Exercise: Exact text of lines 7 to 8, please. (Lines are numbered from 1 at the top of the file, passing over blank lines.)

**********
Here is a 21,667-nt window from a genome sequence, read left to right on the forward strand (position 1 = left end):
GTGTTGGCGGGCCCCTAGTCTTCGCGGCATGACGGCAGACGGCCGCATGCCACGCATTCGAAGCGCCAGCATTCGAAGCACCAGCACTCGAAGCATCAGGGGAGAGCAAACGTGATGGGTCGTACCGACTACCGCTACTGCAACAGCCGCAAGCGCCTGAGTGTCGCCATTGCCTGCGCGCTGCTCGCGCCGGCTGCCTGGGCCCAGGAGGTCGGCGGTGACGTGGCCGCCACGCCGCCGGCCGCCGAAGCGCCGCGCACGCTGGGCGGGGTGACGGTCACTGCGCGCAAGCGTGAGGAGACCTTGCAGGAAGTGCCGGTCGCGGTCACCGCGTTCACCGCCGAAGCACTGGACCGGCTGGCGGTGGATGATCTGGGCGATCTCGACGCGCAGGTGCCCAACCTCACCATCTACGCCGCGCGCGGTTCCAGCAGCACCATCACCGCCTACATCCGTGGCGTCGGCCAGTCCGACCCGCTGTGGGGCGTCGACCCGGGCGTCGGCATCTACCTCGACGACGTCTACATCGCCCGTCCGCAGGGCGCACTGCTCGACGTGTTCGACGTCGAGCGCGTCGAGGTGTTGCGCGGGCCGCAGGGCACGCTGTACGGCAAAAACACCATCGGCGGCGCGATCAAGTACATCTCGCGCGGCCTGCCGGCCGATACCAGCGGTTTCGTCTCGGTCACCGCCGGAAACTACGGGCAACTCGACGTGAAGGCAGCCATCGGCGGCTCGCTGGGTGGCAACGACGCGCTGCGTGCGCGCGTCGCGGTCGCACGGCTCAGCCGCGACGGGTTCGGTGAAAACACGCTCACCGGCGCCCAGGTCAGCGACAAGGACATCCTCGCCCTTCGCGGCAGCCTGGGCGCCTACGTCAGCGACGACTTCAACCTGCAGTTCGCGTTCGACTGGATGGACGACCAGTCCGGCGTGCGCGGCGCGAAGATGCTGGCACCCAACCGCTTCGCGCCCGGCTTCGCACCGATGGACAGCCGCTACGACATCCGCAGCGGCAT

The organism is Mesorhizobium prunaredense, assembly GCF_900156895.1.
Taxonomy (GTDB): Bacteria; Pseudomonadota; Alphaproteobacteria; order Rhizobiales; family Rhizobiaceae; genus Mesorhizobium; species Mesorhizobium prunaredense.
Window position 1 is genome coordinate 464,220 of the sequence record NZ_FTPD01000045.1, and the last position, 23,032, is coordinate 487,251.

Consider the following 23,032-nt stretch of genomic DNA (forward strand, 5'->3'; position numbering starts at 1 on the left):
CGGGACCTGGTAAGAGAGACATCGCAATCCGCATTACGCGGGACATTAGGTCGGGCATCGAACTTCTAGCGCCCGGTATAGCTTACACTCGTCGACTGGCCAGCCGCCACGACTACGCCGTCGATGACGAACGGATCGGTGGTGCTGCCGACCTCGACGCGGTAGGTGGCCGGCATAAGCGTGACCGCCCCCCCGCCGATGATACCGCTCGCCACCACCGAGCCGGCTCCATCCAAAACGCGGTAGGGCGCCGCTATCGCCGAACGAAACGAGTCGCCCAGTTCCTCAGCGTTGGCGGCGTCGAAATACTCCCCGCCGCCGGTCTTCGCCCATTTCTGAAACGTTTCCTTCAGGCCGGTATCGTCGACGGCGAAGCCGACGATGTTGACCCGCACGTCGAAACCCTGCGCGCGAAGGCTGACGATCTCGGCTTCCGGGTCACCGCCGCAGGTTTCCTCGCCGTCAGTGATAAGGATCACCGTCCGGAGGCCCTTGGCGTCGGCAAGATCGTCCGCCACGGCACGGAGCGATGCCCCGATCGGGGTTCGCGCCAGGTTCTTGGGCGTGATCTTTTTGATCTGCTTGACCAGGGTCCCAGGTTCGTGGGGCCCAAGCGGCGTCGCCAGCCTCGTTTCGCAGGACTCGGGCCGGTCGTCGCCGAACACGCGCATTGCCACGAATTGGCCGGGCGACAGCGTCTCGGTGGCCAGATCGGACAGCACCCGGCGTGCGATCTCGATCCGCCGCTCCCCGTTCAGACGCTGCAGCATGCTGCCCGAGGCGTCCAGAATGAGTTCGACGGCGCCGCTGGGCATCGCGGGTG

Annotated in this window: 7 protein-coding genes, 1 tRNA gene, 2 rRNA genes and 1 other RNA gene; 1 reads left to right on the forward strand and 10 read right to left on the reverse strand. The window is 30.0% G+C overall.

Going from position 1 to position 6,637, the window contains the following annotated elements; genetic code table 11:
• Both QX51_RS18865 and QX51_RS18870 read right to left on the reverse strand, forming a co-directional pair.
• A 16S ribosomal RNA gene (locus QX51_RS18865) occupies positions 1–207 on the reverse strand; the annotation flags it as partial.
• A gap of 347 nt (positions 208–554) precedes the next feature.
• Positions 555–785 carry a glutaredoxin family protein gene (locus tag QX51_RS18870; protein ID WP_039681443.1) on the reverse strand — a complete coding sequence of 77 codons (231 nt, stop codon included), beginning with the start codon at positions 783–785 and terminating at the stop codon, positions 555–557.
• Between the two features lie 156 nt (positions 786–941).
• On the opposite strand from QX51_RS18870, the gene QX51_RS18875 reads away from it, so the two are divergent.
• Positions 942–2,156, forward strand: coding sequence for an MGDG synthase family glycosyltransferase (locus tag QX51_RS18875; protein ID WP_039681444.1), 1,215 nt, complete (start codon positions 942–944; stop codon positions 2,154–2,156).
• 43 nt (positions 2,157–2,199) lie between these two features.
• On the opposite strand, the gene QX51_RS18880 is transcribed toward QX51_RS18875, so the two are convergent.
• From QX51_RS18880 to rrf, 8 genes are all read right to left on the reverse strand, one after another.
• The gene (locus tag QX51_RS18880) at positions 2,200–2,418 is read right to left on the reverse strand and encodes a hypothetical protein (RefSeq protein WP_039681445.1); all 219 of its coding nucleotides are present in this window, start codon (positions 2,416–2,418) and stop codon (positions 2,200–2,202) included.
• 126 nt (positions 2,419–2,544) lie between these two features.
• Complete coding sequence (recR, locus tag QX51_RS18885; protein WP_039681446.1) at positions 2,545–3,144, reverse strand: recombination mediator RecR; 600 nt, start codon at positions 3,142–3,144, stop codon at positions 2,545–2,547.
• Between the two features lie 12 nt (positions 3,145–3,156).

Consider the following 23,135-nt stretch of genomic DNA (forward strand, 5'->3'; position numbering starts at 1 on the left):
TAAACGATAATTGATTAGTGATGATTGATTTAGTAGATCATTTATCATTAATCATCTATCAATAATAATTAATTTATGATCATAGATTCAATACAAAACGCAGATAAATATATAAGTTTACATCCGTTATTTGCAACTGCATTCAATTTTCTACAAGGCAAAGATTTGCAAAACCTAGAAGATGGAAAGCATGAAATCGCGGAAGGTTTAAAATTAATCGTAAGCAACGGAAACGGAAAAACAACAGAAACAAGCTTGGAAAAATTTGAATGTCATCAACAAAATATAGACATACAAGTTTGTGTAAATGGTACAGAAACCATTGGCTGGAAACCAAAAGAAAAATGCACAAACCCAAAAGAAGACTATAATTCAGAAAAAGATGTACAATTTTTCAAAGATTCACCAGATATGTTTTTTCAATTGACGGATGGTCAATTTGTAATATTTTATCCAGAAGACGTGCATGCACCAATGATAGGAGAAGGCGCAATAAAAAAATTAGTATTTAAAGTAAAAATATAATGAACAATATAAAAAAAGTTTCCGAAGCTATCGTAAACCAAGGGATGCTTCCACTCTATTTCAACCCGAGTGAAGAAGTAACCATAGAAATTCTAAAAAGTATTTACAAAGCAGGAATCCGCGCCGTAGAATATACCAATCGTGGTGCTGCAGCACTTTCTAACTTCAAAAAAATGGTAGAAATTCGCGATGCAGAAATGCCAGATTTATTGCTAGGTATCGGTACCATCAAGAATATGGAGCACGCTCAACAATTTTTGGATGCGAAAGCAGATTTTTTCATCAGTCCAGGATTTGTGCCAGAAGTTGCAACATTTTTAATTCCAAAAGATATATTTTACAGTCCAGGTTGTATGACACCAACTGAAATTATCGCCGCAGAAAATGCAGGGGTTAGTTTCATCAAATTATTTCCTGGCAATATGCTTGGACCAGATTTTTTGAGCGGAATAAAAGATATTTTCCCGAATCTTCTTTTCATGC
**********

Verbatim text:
CGGGACCTGGTAAGAGAGACATCGCAATCCGCATTACGCGGGACATTAGGTCGGGCATCGAACTTCTAGCGCCCGGTATAGCTTACACTCGTCGACTGGCCAGCCGCCACGACTACGCCGTCGATGACGAACGGATCGGTGGTGCTGCCGACCTCGACGCGGTAGGTGGCCGGCATAAGCGTGACCGCCCCCCCGCCGATGATACCGCTCGCCACCACCGAGCCGGCTCCATCCAAAACGCGGTAGGGCGCCGCTATCGCCGAACGAAACGAGTCGCCCAGTTCCTCAGCGTTGGCGGCGTCGAAATACTCCCCGCCGCCGGTCTTCGCCCATTTCTGAAACGTTTCCTTCAGGCCGGTATCGTCGACGGCGAAGCCGACGATGTTGACCCGCACGTCGAAACCCTGCGCGCGAAGGCTGACGATCTCGGCTTCCGGGTCACCGCCGCAGGTTTCCTCGCCGTCAGTGATAAGGATCACCGTCCGGAGGCCCTTGGCGTCGGCAAGATCGTCCGCCACGGCACGGAGCGATGCCCCGATCGGGGTTCGCGCCAGGTTCTTGGGCGTGATCTTTTTGATCTGCTTGACCAGGGTCCCAGGTTCGTGGGGCCCAAGCGGCGTCGCCAGCCTCGTTTCGCAGGACTCGGGCCGGTCGTCGCCGAACACGCGCATTGCCACGAATTGGCCGGGCGACAGCGTCTCGGTGGCCAGATCGGACAGCACCCGGCGTGCGATCTCGATCCGCCGCTCCCCGTTCAGACGCTGCAGCATGCTGCCCGAGGCGTCCAGAATGAGTTCGACGGCGCCGCTGGGCATCGCGGGTG

Annotated in this window: 7 protein-coding genes, 1 tRNA gene, 2 rRNA genes and 1 other RNA gene; 1 reads left to right on the forward strand and 10 read right to left on the reverse strand. The window is 30.0% G+C overall.